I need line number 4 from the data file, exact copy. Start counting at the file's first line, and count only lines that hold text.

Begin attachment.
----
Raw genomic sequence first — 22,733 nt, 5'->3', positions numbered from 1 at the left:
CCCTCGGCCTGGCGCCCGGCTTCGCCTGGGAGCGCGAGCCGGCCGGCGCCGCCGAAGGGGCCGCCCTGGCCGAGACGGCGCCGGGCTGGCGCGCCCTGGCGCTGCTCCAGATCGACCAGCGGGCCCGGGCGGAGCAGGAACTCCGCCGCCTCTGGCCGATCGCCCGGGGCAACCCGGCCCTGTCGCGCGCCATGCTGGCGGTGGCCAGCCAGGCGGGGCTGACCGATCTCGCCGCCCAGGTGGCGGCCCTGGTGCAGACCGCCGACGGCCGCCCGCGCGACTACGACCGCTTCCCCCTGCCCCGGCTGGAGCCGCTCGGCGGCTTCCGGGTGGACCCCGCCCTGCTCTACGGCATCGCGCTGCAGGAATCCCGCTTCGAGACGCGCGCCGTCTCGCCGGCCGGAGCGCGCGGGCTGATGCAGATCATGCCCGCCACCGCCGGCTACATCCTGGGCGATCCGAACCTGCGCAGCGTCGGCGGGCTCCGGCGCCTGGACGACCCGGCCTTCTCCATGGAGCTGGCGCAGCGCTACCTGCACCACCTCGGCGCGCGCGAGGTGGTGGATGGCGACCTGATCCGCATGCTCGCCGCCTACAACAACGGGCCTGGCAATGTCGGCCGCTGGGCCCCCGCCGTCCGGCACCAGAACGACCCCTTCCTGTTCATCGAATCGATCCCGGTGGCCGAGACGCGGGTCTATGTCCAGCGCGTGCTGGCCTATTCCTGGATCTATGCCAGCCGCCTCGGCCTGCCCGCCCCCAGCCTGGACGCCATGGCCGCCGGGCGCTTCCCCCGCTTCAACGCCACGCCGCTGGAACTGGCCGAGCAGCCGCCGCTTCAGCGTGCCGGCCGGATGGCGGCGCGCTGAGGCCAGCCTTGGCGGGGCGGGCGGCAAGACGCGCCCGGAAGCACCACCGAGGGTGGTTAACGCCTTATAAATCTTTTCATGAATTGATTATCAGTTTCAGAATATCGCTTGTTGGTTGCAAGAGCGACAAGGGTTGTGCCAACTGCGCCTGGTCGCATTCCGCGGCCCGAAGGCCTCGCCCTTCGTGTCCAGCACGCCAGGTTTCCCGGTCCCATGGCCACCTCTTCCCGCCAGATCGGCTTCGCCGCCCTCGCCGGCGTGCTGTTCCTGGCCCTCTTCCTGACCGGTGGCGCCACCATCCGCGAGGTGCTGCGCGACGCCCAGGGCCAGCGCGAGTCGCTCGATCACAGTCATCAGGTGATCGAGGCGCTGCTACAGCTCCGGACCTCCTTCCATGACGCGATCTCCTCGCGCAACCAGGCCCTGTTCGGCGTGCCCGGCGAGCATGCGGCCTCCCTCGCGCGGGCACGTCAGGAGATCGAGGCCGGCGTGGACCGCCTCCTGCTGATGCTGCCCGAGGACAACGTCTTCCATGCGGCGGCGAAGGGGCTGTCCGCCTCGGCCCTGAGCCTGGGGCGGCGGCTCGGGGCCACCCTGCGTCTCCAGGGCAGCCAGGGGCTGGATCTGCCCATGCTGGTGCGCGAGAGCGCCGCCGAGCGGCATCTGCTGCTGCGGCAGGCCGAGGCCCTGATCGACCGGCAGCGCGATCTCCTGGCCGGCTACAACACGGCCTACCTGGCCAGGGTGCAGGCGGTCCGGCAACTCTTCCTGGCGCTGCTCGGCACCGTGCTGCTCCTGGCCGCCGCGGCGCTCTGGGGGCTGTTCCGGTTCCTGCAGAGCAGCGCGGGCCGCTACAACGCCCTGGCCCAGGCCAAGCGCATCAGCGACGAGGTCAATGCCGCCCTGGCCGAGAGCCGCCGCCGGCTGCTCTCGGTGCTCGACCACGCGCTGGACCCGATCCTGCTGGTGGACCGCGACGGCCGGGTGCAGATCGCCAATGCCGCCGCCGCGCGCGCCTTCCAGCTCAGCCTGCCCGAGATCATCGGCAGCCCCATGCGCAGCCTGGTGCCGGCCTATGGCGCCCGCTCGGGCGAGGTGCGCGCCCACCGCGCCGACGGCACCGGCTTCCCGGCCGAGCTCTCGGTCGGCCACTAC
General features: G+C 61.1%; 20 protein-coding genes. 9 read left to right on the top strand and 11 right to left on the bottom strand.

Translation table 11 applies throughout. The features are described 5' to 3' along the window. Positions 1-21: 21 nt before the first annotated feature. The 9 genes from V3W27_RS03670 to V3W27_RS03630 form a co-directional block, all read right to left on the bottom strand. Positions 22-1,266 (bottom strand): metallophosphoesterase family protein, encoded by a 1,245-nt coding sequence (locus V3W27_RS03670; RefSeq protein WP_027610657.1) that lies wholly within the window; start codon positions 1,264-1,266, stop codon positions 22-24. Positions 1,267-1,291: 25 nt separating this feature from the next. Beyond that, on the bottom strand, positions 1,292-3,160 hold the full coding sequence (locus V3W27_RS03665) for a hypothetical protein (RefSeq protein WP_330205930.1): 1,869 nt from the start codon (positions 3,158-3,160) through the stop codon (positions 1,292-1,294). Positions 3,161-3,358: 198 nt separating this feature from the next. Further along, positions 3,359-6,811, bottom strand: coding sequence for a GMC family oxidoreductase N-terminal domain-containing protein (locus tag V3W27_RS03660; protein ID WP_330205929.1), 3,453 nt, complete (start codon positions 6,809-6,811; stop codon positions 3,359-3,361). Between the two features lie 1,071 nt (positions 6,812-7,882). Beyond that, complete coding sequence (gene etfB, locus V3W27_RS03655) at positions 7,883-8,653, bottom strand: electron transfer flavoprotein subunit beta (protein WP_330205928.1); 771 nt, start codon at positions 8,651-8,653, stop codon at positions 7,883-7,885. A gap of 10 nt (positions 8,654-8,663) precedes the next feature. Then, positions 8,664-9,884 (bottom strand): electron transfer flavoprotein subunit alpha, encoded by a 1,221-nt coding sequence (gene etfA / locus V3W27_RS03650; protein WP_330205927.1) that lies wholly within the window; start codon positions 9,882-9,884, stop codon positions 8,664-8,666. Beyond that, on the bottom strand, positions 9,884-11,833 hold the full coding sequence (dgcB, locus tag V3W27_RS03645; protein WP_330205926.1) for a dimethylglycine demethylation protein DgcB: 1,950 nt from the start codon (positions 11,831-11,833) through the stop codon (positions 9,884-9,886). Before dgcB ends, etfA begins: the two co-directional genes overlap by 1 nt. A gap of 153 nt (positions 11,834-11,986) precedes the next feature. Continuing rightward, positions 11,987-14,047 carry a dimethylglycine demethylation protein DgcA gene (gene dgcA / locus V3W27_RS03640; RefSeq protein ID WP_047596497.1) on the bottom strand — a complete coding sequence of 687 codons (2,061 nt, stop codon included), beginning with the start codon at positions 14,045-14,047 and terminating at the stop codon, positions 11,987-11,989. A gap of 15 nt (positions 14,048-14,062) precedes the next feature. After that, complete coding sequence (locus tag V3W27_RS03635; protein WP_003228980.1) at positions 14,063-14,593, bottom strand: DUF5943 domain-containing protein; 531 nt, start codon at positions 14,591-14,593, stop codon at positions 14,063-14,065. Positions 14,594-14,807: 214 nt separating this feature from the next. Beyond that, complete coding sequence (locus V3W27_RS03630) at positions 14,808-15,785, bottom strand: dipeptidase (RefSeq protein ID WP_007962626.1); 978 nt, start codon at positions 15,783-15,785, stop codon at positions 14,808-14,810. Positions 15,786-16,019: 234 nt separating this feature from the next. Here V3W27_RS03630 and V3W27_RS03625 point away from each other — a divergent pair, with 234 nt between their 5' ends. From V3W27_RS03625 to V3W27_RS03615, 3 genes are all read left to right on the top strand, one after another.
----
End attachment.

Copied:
Translation table 11 applies throughout. The features are described 5' to 3' along the window. Positions 1-21: 21 nt before the first annotated feature. The 9 genes from V3W27_RS03670 to V3W27_RS03630 form a co-directional block, all read right to left on the bottom strand. Positions 22-1,266 (bottom strand): metallophosphoesterase family protein, encoded by a 1,245-nt coding sequence (locus V3W27_RS03670; RefSeq protein WP_027610657.1) that lies wholly within the window; start codon positions 1,264-1,266, stop codon positions 22-24. Positions 1,267-1,291: 25 nt separating this feature from the next. Beyond that, on the bottom strand, positions 1,292-3,160 hold the full coding sequence (locus V3W27_RS03665) for a hypothetical protein (RefSeq protein WP_330205930.1): 1,869 nt from the start codon (positions 3,158-3,160) through the stop codon (positions 1,292-1,294). Positions 3,161-3,358: 198 nt separating this feature from the next. Further along, positions 3,359-6,811, bottom strand: coding sequence for a GMC family oxidoreductase N-terminal domain-containing protein (locus tag V3W27_RS03660; protein ID WP_330205929.1), 3,453 nt, complete (start codon positions 6,809-6,811; stop codon positions 3,359-3,361). Between the two features lie 1,071 nt (positions 6,812-7,882). Beyond that, complete coding sequence (gene etfB, locus V3W27_RS03655) at positions 7,883-8,653, bottom strand: electron transfer flavoprotein subunit beta (protein WP_330205928.1); 771 nt, start codon at positions 8,651-8,653, stop codon at positions 7,883-7,885. A gap of 10 nt (positions 8,654-8,663) precedes the next feature. Then, positions 8,664-9,884 (bottom strand): electron transfer flavoprotein subunit alpha, encoded by a 1,221-nt coding sequence (gene etfA / locus V3W27_RS03650; protein WP_330205927.1) that lies wholly within the window; start codon positions 9,882-9,884, stop codon positions 8,664-8,666. Beyond that, on the bottom strand, positions 9,884-11,833 hold the full coding sequence (dgcB, locus tag V3W27_RS03645; protein WP_330205926.1) for a dimethylglycine demethylation protein DgcB: 1,950 nt from the start codon (positions 11,831-11,833) through the stop codon (positions 9,884-9,886). Before dgcB ends, etfA begins: the two co-directional genes overlap by 1 nt. A gap of 153 nt (positions 11,834-11,986) precedes the next feature. Continuing rightward, positions 11,987-14,047 carry a dimethylglycine demethylation protein DgcA gene (gene dgcA / locus V3W27_RS03640; RefSeq protein ID WP_047596497.1) on the bottom strand — a complete coding sequence of 687 codons (2,061 nt, stop codon included), beginning with the start codon at positions 14,045-14,047 and terminating at the stop codon, positions 11,987-11,989. A gap of 15 nt (positions 14,048-14,062) precedes the next feature. After that, complete coding sequence (locus tag V3W27_RS03635; protein WP_003228980.1) at positions 14,063-14,593, bottom strand: DUF5943 domain-containing protein; 531 nt, start codon at positions 14,591-14,593, stop codon at positions 14,063-14,065. Positions 14,594-14,807: 214 nt separating this feature from the next. Beyond that, complete coding sequence (locus V3W27_RS03630) at positions 14,808-15,785, bottom strand: dipeptidase (RefSeq protein ID WP_007962626.1); 978 nt, start codon at positions 15,783-15,785, stop codon at positions 14,808-14,810. Positions 15,786-16,019: 234 nt separating this feature from the next. Here V3W27_RS03630 and V3W27_RS03625 point away from each other — a divergent pair, with 234 nt between their 5' ends. From V3W27_RS03625 to V3W27_RS03615, 3 genes are all read left to right on the top strand, one after another.